Improving Campus Cybersecurity with Segmentation

Deep partitioning to better isolate public and private network access is emerging as a viable cybersecurity strategy. Here’s how segmentation can help your campus.

Improving Campus Cybersecurity with Segmentation

Monitoring traffic and implementing policies to maintain a consistent security posture is a challenge for campus security teams.

With networks growing larger and more complex, lower operating costs are realized by using proven service models such as software as a service (SaaS), platform as a service (PaaS) and infrastructure as a service (IaaS).

In concert with proliferation of the as-a-service model, endpoint protection tools came to be considered all but bulletproof by industry, government and leading cybersecurity firms to mitigate security risks within their organizations.

However, many hard lessons have been learned when attackers were able to bypass endpoint protection through stealthily crafted malware.

Let’s take a closer look at these developments, how they affect electronic security relative to cybersecurity and delve into a new emerging approach to hardening networks known as microsegmentation.

It’s the End of the Road for VPN

As Virtual Private Networks and VPN client software became the de facto method for accessing protected information resources, browser-based encryption and Transport Layer Security (TLS) evolved in its ability to isolate traffic directly from the device to the remote computing environment.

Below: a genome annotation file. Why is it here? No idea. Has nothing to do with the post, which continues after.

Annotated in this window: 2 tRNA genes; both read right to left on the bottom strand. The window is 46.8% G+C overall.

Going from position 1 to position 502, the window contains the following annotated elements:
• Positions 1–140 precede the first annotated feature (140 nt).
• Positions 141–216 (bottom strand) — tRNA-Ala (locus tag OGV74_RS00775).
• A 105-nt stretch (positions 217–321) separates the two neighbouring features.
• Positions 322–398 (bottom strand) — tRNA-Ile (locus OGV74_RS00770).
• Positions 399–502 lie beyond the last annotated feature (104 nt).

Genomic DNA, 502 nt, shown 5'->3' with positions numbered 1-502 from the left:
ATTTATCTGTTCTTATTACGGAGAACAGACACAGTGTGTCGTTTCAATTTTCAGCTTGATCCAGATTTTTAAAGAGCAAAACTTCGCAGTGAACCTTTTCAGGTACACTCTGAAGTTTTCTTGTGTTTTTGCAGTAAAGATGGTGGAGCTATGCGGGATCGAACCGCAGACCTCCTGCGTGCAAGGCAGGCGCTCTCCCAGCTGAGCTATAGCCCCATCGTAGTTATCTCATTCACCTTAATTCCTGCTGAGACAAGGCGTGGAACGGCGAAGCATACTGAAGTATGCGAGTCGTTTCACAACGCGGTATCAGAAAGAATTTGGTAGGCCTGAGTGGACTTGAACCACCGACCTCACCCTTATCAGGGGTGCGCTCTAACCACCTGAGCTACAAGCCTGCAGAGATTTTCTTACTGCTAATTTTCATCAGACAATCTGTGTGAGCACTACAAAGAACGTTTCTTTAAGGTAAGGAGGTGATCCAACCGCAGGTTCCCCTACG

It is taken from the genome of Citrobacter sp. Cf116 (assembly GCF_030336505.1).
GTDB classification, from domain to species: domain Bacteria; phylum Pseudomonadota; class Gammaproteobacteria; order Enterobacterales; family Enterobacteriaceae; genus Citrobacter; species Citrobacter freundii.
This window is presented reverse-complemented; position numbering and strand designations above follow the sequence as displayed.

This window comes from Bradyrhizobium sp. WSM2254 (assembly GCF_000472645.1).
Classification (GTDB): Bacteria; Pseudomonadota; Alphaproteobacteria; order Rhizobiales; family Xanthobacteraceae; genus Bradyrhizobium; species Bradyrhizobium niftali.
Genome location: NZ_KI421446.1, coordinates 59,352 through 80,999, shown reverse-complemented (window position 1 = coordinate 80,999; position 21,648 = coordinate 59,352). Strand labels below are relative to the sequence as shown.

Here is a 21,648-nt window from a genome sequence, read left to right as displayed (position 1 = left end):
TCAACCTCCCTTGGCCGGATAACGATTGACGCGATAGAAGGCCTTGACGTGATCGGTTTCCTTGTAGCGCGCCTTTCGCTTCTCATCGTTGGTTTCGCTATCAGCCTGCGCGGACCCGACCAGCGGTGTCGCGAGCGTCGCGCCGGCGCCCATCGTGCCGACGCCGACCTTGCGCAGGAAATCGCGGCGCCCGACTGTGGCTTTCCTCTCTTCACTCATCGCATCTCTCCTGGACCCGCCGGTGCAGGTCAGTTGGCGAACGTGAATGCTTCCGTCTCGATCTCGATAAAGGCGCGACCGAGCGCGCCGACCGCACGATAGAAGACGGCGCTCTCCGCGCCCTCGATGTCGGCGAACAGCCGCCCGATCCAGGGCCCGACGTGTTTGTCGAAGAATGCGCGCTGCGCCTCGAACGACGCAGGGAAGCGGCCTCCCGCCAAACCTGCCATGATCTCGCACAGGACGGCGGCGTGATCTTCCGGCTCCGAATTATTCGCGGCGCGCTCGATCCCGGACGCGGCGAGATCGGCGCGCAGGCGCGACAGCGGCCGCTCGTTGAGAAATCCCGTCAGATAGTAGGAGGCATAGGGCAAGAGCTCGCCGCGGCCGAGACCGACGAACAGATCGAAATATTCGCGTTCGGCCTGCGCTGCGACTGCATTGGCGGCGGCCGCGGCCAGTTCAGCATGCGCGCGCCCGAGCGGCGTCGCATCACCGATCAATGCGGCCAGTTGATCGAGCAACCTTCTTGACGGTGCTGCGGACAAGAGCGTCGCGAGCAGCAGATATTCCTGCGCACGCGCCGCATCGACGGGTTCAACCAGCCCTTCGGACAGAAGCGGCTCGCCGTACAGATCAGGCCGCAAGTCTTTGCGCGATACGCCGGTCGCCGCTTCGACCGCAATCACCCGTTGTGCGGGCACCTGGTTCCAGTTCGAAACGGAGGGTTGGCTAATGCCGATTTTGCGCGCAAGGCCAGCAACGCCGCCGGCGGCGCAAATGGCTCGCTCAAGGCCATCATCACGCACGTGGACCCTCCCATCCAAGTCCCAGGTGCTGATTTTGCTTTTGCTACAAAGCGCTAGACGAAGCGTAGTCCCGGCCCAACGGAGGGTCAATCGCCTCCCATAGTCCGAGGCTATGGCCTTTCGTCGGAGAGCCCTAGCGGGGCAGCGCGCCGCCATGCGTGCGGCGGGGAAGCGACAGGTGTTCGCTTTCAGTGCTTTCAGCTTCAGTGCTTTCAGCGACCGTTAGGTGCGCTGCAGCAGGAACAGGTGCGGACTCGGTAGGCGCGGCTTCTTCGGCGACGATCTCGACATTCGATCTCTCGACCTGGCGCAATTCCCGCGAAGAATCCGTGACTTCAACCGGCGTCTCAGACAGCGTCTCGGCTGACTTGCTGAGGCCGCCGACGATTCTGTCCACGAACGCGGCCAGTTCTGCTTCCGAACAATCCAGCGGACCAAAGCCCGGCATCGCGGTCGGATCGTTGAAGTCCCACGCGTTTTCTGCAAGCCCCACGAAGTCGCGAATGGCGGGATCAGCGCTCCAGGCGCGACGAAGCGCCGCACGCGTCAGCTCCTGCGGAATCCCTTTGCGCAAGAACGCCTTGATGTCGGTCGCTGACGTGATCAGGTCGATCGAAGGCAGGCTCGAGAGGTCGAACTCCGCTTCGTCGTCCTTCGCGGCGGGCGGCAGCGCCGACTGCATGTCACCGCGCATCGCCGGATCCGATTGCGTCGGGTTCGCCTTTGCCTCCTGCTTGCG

Because the perimeter itself is no longer clearly defined, and applications and data stores are located both on premises and in the Cloud, users gain access over WiFi, mobile devices and web clients using browsers and downloadable applications from multiple devices and locations.

The sobering truth is that there are no silver bullets to protecting systems and networks from the adversary. The most adaptive method of protecting information assets and data always migrates back to the fact that there is no replacement for a multilayered, in-depth defense strategy.

The primary questions you should ask are:

  • What are the best tools and strategies we can deploy that are cost effective and meet our needs?
  • How can we make sure that we deploy the tools correctly to avoid misconfiguration?
  • How can we mitigate unauthorized access to protected information and data?